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Updated: May 12, 2014 23:16 IST

Good and bad times with Vijay Mallya

Aarati Krishnan
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THE VIJAY MALLYA STORY: K. Giriprakash; Portfolio/Penguin. Rs. 299
THE VIJAY MALLYA STORY: K. Giriprakash; Portfolio/Penguin. Rs. 299

Is Vijay Mallya the Richard Branson of India? Or to put it as Mallya once did – Is Richard Branson the Vijay Mallya of UK? On the contrary, after reading ‘The Vijay Mallya story’, an independent account of the liquor baron’s life by seasoned journalist K.Giriprakash, one is left with the impression that the two really have very little in common, apart from flamboyant personal style.

If Richard Branson made his first forays into business as, well, a virgin to the corporate world, Vijay Mallya inherited the flourishing United Breweries and acumen from his hard-nosed entrepreneurial father Vittal Mallya. The book begins with an account of how Vittal Mallya, a whiz at reading balance sheets, acquired stakes in a British-run company selling bulk beer to the troops, added to its repertoire with the takeover of McDowells and rapidly transformed it into a pan-India distillery giant.

Vittal Mallya’s success and reputation, the book recounts, helped the young Vijay enjoy a privileged childhood, which consisted of schooling at Kolkata’s blue-blooded La Martiniere, whizzing around in a Standard Herald car (whose silencer Vijay had removed for maximum effect) and graduation from St. Xavier’s. He was groomed at the many businesses that made up his father’s sprawling business empire, from liquor distributor Phipson’s to pharma giant Hoechst. Vijay’s elevation to the group’s chairmanship at 28 was sudden and precipitated by the unexpected demise of his father in 1983.

However, Vijay Mallya’s style of doing business was as different from his father’s as chalk from cheese. Where Vittal believed in running a tight ship, with himself firmly at the helm, his son believed in a hierarchy manned by Ivy League professionals, often roped in at fancy pay packets. Where Mallya senior was frugal and focussed on manufacturing efficiency, the young Vijay laid great store by consumers and brands, roping in celebrity endorsers, venturing into Formula 1 racing and flagging off the Kingfisher calendar to make sure that the Kingfisher brand was every consumer’s ideal of having a ‘good time’. Until the diversification into aviation, this focus did pay rich dividends for the UB group as its strong brands kept competitors at bay and valuations soared on their dominance over the market.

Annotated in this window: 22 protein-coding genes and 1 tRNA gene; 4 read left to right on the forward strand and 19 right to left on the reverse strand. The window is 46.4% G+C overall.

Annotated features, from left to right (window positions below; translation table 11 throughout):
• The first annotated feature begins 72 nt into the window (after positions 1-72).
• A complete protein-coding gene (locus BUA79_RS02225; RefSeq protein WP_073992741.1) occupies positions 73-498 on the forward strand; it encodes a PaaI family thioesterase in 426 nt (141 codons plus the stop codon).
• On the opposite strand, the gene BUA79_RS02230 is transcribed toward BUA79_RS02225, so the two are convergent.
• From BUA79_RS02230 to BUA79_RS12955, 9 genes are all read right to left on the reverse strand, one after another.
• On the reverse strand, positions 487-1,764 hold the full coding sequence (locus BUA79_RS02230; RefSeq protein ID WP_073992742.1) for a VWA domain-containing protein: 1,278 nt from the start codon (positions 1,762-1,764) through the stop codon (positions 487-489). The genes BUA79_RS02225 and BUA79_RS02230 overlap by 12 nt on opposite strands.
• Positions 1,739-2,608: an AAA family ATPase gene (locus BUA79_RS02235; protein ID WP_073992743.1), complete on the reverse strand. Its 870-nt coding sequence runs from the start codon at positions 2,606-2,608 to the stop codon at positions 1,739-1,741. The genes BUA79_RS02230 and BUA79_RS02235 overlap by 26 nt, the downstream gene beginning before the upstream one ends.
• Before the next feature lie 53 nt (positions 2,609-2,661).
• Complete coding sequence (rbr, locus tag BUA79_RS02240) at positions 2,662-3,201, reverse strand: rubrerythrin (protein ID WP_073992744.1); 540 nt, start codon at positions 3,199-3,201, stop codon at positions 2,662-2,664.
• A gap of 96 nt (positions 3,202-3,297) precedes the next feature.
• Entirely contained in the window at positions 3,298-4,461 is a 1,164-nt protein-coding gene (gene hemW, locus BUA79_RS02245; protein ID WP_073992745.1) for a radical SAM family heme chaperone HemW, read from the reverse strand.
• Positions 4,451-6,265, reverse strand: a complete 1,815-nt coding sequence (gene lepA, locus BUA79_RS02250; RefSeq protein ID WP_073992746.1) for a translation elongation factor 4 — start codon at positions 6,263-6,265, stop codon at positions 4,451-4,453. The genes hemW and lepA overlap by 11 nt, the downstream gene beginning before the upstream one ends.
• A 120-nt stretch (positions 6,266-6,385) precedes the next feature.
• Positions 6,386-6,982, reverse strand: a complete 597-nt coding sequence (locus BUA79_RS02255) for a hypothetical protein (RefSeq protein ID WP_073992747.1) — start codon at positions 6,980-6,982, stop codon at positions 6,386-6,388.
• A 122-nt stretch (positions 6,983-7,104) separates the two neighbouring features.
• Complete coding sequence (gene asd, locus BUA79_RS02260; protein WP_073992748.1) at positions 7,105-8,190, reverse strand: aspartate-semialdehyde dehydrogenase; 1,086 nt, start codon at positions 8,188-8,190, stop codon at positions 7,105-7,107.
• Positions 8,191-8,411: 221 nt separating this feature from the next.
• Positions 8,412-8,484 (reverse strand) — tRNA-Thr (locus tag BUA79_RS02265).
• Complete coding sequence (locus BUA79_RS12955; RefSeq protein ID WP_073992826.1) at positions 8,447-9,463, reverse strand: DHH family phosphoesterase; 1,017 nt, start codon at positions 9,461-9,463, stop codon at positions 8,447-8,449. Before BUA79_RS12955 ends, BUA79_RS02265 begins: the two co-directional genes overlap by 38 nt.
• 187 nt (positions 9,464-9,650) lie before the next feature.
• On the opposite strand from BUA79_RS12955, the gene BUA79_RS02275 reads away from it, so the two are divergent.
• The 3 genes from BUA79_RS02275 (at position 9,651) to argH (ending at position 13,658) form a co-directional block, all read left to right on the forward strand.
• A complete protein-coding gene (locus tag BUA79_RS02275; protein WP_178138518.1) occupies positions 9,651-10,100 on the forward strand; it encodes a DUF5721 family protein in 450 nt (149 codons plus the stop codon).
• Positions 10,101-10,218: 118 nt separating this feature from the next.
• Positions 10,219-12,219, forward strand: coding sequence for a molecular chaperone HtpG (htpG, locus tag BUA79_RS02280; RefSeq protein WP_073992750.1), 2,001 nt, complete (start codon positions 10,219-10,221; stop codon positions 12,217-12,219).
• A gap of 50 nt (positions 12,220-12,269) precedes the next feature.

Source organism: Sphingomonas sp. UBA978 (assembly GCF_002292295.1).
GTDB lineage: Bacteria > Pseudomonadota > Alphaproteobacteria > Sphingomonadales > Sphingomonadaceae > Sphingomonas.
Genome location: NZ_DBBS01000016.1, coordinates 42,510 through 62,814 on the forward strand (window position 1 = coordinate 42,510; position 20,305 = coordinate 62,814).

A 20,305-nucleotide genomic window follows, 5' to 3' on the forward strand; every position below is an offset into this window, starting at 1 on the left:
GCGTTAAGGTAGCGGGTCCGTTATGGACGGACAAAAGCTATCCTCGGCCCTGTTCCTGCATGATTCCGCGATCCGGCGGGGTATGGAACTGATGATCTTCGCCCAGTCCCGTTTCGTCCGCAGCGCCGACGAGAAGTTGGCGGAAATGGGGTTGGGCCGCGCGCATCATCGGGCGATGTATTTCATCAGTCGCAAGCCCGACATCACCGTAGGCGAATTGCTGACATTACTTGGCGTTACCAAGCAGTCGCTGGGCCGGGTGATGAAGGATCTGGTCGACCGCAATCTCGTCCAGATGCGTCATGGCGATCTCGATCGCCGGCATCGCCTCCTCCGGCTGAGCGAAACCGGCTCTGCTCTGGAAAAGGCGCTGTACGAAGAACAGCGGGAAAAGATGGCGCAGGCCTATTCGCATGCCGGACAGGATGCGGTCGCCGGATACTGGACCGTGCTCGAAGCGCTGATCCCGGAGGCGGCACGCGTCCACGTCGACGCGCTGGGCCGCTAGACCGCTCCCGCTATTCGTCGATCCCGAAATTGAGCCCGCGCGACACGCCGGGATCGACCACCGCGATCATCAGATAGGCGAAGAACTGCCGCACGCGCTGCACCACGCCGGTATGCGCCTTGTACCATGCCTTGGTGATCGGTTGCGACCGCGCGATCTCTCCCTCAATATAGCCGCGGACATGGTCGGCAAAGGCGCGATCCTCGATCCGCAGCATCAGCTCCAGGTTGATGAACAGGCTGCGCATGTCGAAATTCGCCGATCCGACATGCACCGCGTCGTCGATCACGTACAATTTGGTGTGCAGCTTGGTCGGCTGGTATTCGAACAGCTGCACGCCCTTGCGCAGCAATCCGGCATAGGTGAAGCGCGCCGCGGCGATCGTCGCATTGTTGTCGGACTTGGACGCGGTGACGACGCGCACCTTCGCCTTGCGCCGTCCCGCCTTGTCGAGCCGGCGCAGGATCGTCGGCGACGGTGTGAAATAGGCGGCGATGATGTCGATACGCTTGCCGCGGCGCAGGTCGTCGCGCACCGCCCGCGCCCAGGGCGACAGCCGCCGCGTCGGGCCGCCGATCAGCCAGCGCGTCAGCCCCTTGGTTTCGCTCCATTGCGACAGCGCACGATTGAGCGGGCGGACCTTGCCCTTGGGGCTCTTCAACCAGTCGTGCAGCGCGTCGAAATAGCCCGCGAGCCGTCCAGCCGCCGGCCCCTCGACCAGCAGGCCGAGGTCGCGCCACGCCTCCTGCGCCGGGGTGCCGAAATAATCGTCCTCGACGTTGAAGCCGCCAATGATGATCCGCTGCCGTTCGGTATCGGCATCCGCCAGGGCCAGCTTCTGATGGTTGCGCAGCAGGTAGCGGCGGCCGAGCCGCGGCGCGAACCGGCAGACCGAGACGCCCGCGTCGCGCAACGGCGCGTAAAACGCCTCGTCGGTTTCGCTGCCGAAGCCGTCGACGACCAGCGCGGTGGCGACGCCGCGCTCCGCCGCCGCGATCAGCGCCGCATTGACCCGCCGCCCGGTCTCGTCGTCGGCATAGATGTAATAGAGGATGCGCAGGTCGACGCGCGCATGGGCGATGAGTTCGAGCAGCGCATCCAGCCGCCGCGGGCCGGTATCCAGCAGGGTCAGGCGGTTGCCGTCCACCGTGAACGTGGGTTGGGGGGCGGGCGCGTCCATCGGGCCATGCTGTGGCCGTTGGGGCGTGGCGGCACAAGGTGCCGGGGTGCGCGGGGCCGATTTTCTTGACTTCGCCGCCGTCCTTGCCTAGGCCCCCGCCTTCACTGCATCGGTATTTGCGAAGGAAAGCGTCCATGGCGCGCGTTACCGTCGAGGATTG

If Branson’s new business forays, into airlines (Virgin Atlantic), telecom (Virgin Mobile), music (Virgin Records) and space travel (Virgin Galactic) were into heavily competed businesses and motivated by a certain naïve idealism in taking on a Goliath, this book shows that Vijay Mallya thrived on the opposite. He actively sought out firms in heavily regulated sectors — liquor, pharma, fertilisers, airlines — adept as he was at negotiating the labyrinth of taxes, takeover rules, lobbying and policymaking, to turn around these firms to fit in with his king-sized ambitions. The chapters on how the tycoon pursued rival Shaw Wallace & Co for two decades, fought a pitched legal battle with many factions of the Chhabria family and finally succeeded in bringing coveted brands such as Royal Challenge, Hayward’s, Officer’s Choice and Director’s Special into the United Spirits fold, offer a glimpse into Mallya’s dogged perseverance

The book, compiled almost entirely from a journalist’s repertoire of third-party quotes, sources and anecdotes, thankfully avoids the adulatory note that some writers are prone to in profiling the King of Good Times. For those who don’t care for corporate intrigue or takeover battles, anecdotes about the idiosyncrasies of Mallya the man, should make for a good read.

There’s one account early on, about how VJM (as he was known within his empire) ordered one of his British managers to procure him a brand-new Mercedez Benz. The manager, pointing out that Mallya already owned over a 100 cars, including two brand-new Mercs acquired quite recently, protested. But never one to take ‘no’ for an answer, VJM peremptorily ordered him to have not one, but two Mercs, parked in his driveway by the evening! There’s also a hint of the tycoon’s habit of being exceedingly late to even critical business meetings.

The one section of this book that skims over the details and leaves the reader a little dissatisfied, are the chapters dealing with the crash-and-burn of Mallya’s pet venture — Kingfisher Airlines. Given his fondness for ‘good times’, one can guess why Mallya started the ultra-luxurious Kingfisher Airlines. But having positioned his airline exactly where he liked it and gained a reputation in the market, what made him take over the low-cost Air Deccan? And how come a man who had negotiated so many successful takeover bids and steered so many ventures in the past, failed to recognise the obvious signs of impending disaster, in the mounting losses and rising debt at Kingfisher Airlines from Day One?

Even if Mallya entered the aviation business purely because of vaulting personal ambition, it is hard to fathom why he failed to cut his losses while the times were still good.

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